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Originally published August 18, 2014 at 5:13 PM | Page modified August 19, 2014 at 10:28 AM

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Guest: How to help patients after the end of psychiatric boarding

How to get mental-health patients the care they need after the state Supreme Court ruled the practice of psychiatric boarding is illegal, according to guest columnist Cassandra Ando

Special to The Times

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IT is long past time to begin treating those among us who have mental illnesses compassionately and responsibly. In the wake of the Washington Supreme Court’s ruling that our current boarding practices are illegal, it is no longer possible to ignore the lack of system capacity that created that situation.

Boarding is a Band-Aid approach to handling the appalling inadequacy of the mental-health system in Washington. It is the practice of temporarily placing individuals with mental illnesses who have been detained under the Involuntary Treatment Act in hospital beds that are not in psychiatric units.

Those who are boarded receive little or no psychiatric care and often languish for long periods of time before getting necessary treatment. In this opinion, the Supreme Court held that patients “may not be warehoused without treatment because of lack of funds.”

The crisis-driven, fragmented mental-illness system was insufficient in 1963 when the federal Community Mental Health Act began moving people out of mental-health facilities with the now-defaulted promise of funding for community-based services to accommodate their needs. It resulted in a large homelessness population, overutilized emergency services, a dearth of mental-health beds, and jails and prisons that are de facto mental-health facilities.

Unless Washington state finds ways to provide additional appropriate places to treat people committed for psychiatric care, this already dire situation might be further exacerbated because patients can no longer be boarded until an appropriate bed opens up.

This should concern all Washington citizens because more than a quarter of all adults have a diagnosable mental illness and 6 to 9 percent have serious mental illnesses such as bipolar disorder, schizophrenia or severe depression. So people with mental illnesses are not some amorphous “other” — they are our family members, friends, neighbors, co-workers, employers or acquaintances. Failure to provide them proper and timely care is a serious breach of social responsibility that touches all of us.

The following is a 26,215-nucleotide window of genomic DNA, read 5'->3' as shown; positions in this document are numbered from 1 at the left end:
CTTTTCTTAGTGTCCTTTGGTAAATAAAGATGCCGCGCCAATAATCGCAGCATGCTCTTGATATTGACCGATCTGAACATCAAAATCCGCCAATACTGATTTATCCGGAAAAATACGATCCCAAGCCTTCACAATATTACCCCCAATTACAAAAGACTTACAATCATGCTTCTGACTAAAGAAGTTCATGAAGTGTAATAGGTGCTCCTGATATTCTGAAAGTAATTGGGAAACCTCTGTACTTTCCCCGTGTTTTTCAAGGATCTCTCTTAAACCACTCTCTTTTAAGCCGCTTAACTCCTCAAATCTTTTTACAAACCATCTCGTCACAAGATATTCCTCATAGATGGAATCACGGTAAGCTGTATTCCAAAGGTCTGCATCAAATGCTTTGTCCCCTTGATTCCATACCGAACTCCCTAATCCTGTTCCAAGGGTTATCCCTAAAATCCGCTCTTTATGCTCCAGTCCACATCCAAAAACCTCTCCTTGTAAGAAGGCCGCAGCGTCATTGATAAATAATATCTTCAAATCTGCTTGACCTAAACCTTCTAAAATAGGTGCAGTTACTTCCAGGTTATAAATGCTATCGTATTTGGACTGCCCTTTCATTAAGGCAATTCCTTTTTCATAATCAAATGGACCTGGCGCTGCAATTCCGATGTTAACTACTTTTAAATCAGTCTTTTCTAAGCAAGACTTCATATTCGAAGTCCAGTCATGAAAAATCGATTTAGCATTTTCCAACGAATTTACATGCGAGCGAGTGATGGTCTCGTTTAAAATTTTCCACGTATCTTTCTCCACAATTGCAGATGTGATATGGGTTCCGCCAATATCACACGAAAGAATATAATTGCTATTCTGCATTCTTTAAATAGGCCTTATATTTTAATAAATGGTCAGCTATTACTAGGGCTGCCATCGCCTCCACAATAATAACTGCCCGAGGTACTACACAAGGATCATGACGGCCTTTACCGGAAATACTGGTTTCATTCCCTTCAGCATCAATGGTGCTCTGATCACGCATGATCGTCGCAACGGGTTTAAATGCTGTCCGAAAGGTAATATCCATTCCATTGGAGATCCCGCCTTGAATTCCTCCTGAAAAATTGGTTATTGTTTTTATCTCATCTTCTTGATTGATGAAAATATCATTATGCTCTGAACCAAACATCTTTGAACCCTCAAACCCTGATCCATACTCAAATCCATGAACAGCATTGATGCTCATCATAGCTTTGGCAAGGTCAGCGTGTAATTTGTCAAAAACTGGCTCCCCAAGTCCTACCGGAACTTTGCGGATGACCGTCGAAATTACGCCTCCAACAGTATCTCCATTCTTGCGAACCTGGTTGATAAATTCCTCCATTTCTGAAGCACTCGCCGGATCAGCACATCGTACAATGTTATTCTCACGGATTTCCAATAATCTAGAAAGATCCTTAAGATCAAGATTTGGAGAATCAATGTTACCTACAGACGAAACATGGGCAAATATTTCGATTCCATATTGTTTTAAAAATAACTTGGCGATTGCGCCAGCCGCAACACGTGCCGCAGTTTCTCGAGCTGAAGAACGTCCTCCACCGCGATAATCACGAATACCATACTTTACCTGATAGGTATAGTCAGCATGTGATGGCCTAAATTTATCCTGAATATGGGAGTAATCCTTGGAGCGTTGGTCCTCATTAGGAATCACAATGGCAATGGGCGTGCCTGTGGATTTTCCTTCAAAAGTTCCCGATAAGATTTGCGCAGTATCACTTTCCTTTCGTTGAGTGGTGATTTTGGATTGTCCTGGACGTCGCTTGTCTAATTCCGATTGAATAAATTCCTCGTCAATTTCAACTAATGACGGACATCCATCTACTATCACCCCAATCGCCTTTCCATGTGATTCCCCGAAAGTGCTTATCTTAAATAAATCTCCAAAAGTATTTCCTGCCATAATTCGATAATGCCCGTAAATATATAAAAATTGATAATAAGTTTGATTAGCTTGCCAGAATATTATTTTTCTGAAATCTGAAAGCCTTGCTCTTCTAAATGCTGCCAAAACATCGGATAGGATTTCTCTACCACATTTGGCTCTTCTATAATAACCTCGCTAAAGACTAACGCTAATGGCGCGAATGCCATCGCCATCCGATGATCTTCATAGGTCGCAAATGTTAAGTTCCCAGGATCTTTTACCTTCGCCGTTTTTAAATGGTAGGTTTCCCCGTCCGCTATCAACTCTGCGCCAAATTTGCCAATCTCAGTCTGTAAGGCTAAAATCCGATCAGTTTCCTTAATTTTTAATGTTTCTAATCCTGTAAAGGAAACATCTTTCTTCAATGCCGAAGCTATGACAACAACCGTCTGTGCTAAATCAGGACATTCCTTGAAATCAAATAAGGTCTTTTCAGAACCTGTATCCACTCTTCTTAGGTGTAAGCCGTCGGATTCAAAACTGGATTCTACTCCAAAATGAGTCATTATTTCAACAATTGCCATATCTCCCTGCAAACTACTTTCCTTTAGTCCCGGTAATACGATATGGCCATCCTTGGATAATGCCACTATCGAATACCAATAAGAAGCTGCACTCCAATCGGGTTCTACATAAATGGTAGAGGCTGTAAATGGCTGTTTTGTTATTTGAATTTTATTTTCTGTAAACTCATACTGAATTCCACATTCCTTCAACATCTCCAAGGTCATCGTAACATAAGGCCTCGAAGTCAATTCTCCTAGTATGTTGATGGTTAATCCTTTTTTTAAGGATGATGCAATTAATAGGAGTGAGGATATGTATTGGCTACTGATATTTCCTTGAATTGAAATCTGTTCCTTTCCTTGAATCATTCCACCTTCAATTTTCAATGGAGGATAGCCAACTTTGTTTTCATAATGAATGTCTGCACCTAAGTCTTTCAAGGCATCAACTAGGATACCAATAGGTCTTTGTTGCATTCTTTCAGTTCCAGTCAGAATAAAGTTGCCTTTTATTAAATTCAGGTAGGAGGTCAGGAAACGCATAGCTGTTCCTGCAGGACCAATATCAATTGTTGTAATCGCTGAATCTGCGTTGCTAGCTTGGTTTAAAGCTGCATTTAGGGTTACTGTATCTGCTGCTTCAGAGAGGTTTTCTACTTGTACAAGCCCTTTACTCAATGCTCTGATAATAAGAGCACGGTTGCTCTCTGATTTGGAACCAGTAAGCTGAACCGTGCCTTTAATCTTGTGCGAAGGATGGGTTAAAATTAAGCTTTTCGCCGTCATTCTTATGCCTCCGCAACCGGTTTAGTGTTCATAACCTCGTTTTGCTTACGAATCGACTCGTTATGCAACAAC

The Supreme Court’s opinion puts the responsibility squarely on the state to provide appropriate treatment in appropriate facilities for people detained for involuntary mental-health treatment. Because the infrastructure of our state’s mental-health system has been so long neglected and even further decimated by budget cuts across the years, curing its faults would require significant funding.

There are innovative ideas that could help lessen the financial impact of creating an adequate mental-health system. For instance, telemedicine might be appropriate for rural areas where services are otherwise unavailable.

Earlier intervention could reduce the number who require later and much more expensive hospitalization. Properly funded assisted outpatient treatment has been successfully used in some states to deliver involuntary mental-health services in the community for suitable individuals. It provides case and medication management and other social safety-net services to help people stabilize before they decompensate to the point that they need hospitalization.

While such innovations promise eventual savings, they require initial investment. Moreover, they would not relieve the state of the responsibility to provide sufficient inpatient hospital beds for those who still need them.

Finding funding requires political and institutional will. One possible source might be the marijuana taxes that Washington is now collecting. Another might be a universal implementation of an existing discretionary one-tenth of 1 percent sales tax across all jurisdictions of the state.

The citizens of Washington state must let their legislators and governmental officials know that they want a fully functioning mental-health system. Citizens should expect the Legislature to fund it and the state Department of Social and Health Services to implement it.

Each and every Washington citizen must stand up to say, “These are not throwaway people. They are ours. Embrace them and provide the help they need and deserve. Mental health care gets our votes.” In doing that, Washington would grant these individuals entrance back into the world in which we all deserve a place. All of our lives would be richer for it.

Cassandra Ando is the Public Policy Committee chairwoman of the National Alliance on Mental Illness Washington. She is based in Spokane.

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